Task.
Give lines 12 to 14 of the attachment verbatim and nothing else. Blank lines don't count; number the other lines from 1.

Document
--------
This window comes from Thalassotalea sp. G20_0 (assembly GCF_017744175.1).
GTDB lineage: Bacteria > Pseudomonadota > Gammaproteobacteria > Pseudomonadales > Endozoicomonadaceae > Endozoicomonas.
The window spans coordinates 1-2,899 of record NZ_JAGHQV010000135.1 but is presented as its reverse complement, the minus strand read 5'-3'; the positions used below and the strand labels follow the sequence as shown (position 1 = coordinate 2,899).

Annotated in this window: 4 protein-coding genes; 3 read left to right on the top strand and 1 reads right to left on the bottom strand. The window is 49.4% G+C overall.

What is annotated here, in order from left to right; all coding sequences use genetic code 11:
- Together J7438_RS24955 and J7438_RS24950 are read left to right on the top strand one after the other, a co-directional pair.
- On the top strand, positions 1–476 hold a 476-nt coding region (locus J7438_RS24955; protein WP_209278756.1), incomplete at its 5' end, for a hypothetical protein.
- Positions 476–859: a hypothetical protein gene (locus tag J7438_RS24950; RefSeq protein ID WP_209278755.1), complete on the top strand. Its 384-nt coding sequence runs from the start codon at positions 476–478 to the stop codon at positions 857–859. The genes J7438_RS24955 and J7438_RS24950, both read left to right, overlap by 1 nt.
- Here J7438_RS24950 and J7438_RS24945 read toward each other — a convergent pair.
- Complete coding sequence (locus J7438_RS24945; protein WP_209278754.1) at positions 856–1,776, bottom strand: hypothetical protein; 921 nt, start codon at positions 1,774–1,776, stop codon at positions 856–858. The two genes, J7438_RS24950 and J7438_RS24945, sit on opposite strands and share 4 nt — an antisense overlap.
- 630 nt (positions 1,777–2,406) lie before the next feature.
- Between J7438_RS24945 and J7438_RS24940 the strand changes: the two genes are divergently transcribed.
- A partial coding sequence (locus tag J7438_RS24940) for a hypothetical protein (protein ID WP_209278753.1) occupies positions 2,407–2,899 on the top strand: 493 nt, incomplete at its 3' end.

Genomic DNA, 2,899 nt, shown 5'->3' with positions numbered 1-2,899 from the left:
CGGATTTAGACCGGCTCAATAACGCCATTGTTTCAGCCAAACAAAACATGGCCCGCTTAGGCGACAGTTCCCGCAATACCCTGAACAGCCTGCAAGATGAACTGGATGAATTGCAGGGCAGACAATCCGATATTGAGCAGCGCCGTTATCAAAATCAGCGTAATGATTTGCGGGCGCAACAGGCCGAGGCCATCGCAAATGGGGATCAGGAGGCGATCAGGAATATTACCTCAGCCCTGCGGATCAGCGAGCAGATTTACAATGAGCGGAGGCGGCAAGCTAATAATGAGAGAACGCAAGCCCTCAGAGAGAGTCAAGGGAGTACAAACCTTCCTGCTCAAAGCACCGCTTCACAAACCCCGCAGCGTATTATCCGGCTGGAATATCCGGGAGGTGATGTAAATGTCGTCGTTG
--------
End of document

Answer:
- Between J7438_RS24945 and J7438_RS24940 the strand changes: the two genes are divergently transcribed.
- A partial coding sequence (locus tag J7438_RS24940) for a hypothetical protein (protein ID WP_209278753.1) occupies positions 2,407–2,899 on the top strand: 493 nt, incomplete at its 3' end.

Genomic DNA, 2,899 nt, shown 5'->3' with positions numbered 1-2,899 from the left: